Source: The Spine Journal - August 23, 2019 Category: Orthopaedics Authors: Jace Erwin, Brandon B. Carlson, Joshua Bunch, Robert S. Jackson, Douglas C. Burton Source Type: research

25. Use of precontoured titanium alloy rods to induce thoracic kyphosis after sequential posterior release: a cadaveric spine study
Implications for failure to restore normal thoracic kyphosis (TK) in treating adolescent idiopathic scoliosis are just beginning to be understood. Techniques for releasing the rigid spine have included ligamentous releases and discectomy procedures, as well as bony resection; however, the extent these releases improve the ability for a precontoured rod to induce thoracic kyphosis has been lacking. (Source: The Spine Journal)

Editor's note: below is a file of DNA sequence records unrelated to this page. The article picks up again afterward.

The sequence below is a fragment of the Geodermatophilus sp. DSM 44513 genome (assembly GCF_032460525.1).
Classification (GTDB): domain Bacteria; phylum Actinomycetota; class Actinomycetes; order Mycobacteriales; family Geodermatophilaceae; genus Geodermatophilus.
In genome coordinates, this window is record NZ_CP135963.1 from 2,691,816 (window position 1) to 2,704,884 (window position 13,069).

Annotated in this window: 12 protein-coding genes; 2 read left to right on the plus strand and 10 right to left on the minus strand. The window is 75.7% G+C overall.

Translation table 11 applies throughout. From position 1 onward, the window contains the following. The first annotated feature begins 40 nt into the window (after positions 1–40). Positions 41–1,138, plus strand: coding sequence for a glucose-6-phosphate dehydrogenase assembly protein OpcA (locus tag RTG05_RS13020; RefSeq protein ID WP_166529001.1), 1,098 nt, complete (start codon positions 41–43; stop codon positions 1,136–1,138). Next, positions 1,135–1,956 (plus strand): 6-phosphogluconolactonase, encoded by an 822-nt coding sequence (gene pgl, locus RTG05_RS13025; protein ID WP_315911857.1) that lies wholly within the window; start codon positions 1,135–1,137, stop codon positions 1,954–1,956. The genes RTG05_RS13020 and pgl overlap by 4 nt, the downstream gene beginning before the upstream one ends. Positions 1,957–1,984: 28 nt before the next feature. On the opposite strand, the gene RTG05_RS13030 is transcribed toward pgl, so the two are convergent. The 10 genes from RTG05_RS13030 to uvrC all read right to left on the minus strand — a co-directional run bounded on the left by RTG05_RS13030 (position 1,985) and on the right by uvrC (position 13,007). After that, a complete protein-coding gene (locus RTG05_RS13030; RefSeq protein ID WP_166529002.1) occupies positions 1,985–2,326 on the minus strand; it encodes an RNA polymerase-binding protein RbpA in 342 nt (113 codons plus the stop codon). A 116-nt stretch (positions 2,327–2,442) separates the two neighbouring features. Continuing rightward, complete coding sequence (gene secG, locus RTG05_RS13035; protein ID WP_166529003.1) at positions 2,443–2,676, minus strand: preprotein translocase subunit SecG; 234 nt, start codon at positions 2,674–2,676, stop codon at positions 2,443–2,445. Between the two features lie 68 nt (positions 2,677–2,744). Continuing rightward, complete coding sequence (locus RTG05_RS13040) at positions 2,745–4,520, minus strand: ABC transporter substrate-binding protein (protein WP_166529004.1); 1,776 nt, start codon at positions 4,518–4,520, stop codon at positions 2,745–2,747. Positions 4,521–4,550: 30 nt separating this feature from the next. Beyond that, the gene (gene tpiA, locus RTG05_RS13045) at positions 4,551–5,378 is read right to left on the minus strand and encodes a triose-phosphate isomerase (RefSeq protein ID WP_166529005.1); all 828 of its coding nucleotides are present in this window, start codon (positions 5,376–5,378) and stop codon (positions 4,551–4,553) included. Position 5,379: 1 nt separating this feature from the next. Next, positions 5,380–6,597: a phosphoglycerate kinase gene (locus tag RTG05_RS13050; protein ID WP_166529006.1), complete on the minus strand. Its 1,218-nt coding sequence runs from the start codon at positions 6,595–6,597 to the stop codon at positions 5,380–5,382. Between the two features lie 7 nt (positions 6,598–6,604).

Source: The Spine Journal - August 23, 2019 Category: Orthopaedics Authors: Jinhui Shi, Nathaniel R. Ordway, Mike H. Sun, Stephen A. Albanese, Swamy Kurra, William F. Lavelle Source Type: research

26. Posterior ligamentous reinforcement does not prevent proximal junctional kyphosis in adult spinal deformity
Violation of the posterior soft tissues is believed to contribute to the development of proximal junctional kyphosis (PJK). Clinical and biomechanical studies have suggested that augmentation of the posterior ligamentous structures (PLS) may help prevent PJK. (Source: The Spine Journal)
Source: The Spine Journal - August 23, 2019 Category: Orthopaedics Authors: Sravisht Iyer, Francis C. Lovecchio, Jonathan Elysee, Renaud Lafage, Frank J. Schwab, Virginie Lafage, Han Jo Kim Source Type: research